The Doctor arrives at the project to begin his experiments to get the TARDIS operational on Day 1, as on Day 2 the Brigadier talks about the first murder occurring within a few hours of his arrival. The Doctor has apparently been involved in the project for some time, despite having only just moved on to the site. The parallel world Elisabeth Shaw observes that the Doctor "seems to know all about this project, as if he'd been here for weeks."

Professor Stahlman has been working on the project for eleven years. His team of mathematicians took a month to come up with the calculations on initial stresses; the Doctor came up with them in just ten minutes. On the face of it, this would imply that the Doctor has been involved with the project for years, but in fact the drilling itself for which the calculations were required might have only commenced a few months ago.

The Doctor twice refers to the length of his association with the Brigadier. To the Brigade-Leader he says, "You ask me my name after all the years that we've -" (he is interrupted at this point); and to the real Brigadier he says, "We don't want to bear a grudge after all the years we've worked together." Just how long is it since the Doctor first met Lethbridge Stewart in the London Underground?

The Defence of the Republic Act, a parallel world law which gave the Brigade-Leader full authority to have the Doctor shot without trial, was passed in 1943.

The Doctor knew Queen Elizabeth II's great grandfather in Paris. He is referring to King Edward VII (1841-1910). He also makes reference to the royal family as "charming", implying that he knows them personally.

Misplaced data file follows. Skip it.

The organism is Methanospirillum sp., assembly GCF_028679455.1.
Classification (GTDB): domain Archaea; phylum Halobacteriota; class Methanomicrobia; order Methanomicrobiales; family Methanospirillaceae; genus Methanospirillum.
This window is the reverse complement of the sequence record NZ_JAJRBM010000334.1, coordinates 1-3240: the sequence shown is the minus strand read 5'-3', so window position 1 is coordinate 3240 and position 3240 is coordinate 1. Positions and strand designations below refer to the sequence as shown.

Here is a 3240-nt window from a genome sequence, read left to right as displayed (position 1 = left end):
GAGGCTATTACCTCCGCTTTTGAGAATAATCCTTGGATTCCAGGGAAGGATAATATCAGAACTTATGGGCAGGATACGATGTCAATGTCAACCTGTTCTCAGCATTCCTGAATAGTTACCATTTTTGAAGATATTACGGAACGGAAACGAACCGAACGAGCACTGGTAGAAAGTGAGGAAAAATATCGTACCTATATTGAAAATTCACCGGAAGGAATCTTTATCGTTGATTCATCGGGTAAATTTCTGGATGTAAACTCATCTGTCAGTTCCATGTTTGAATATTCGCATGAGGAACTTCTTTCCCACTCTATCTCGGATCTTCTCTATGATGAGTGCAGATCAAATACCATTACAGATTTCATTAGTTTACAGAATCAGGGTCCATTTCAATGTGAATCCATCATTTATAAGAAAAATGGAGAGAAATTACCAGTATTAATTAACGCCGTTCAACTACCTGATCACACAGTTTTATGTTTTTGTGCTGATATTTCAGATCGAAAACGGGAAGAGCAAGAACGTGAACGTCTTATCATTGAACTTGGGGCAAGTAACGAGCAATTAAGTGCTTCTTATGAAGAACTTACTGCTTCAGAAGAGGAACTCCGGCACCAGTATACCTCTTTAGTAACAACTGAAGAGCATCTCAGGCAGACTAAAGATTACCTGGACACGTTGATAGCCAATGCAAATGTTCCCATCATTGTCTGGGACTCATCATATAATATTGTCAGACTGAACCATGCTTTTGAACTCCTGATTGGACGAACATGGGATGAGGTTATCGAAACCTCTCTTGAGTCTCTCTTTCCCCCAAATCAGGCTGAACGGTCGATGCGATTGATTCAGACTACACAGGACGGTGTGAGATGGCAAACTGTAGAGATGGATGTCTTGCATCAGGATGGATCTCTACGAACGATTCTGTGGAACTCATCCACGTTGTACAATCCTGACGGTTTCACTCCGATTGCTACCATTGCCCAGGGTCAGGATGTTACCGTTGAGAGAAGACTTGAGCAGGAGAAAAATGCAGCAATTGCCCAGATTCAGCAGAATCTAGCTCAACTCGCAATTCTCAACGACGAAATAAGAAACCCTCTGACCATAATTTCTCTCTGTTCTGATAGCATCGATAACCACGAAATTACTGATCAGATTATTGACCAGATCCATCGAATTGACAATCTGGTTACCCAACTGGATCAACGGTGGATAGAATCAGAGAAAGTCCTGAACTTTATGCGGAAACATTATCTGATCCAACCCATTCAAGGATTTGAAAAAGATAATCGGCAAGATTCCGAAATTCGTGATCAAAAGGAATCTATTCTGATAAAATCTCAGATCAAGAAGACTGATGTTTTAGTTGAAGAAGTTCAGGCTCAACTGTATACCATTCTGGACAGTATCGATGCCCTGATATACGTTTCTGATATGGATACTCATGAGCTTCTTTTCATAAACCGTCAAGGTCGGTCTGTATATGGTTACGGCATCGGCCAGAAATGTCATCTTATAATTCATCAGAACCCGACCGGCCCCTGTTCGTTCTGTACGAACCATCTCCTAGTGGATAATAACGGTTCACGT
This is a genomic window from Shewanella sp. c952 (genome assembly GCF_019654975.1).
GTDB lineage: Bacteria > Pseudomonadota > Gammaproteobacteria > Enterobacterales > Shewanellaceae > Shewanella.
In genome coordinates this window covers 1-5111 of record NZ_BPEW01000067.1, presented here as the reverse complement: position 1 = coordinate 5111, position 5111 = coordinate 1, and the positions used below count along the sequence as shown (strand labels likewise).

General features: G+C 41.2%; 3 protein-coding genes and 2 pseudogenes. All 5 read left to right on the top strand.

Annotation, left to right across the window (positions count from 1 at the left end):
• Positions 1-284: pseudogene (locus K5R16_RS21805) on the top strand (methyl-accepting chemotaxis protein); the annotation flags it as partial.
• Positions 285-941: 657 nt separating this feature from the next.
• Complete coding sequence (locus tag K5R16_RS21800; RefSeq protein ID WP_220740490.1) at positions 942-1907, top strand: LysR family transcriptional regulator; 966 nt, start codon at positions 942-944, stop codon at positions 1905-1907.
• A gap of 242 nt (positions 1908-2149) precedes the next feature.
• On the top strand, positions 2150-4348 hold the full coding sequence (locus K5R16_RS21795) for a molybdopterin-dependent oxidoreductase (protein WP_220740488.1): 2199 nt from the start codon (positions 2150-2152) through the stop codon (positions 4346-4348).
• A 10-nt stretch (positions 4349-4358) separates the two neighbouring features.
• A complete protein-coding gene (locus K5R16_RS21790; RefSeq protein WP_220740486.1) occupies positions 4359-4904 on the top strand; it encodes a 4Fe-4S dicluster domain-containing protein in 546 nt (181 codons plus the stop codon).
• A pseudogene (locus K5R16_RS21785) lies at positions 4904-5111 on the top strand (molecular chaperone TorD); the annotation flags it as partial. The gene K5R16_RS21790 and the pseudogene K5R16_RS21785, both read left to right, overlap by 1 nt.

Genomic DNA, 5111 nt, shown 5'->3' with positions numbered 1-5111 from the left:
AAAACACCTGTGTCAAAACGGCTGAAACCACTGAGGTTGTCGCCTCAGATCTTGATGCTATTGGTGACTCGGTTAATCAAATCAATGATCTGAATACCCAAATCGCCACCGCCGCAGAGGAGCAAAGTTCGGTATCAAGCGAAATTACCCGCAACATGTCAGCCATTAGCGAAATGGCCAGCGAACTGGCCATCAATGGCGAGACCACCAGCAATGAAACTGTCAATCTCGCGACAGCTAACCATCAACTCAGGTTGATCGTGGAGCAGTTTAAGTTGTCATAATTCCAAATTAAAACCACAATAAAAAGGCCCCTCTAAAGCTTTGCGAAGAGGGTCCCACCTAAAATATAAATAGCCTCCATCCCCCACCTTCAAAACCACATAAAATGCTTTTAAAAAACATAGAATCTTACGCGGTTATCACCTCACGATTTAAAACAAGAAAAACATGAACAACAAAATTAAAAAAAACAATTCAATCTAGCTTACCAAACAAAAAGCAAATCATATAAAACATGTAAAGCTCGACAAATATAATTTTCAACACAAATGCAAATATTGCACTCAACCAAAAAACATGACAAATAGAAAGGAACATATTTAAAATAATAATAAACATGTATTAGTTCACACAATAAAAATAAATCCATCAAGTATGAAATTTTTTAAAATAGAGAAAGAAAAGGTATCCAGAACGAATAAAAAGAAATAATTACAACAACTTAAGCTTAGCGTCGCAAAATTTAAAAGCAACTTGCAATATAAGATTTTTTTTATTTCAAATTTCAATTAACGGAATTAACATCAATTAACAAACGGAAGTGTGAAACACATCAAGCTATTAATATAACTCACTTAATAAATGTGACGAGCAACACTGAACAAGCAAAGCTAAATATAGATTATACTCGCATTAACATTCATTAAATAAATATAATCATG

The Doctor witnessed the eruption of Krakatoa in the Sundra Straits in 1883.

Liz Shaw is very familiar with the workings of the TARDIS console, and has the knowledge to repair parts of it without assistance. Clearly she has received much tuition in TARDIS technology from the Doctor since her encounter with the console in the previous story.

Liz also has her own sonic screwdriver. She doesn't have one when she first leaves the hut where the console is stored, as she has to get the Doctor to use his to open the door, but when she returns she has one and thereafter for the remainder of the story.

Liz is a qualified medical Doctor amongst other things. Her parallel world self studied physics at university.

The Doctor's pulse rate is normal at 170. In Spearhead from Space, the Doctor's heartbeats are measured at ten per minute.

The official title of Stahlman's project is not "Inferno"; although widely used, this is just its nickname.

Terrance Dicks's novelisation closely follows the on-screen story, but he does make a few apparently deliberate alterations to references to time. A line of the Brigadier's which mentions how long the Doctor has been at the project when the first murder occurs is changed from "a few hours" to "a few days" (page 14). Another line of the Brigadier's is also altered, this time when he is talking to Stahlman about the deaths. On screen he says "In the last few hours, three men have died." This is changed to two men in the book (page 32), which is technically more correct, as the first man died the previous day.

This item appeared in TSV 26 (December 1991).

Index nodes: Inferno
Reprinted in: TSV: The Best of Issues 21-26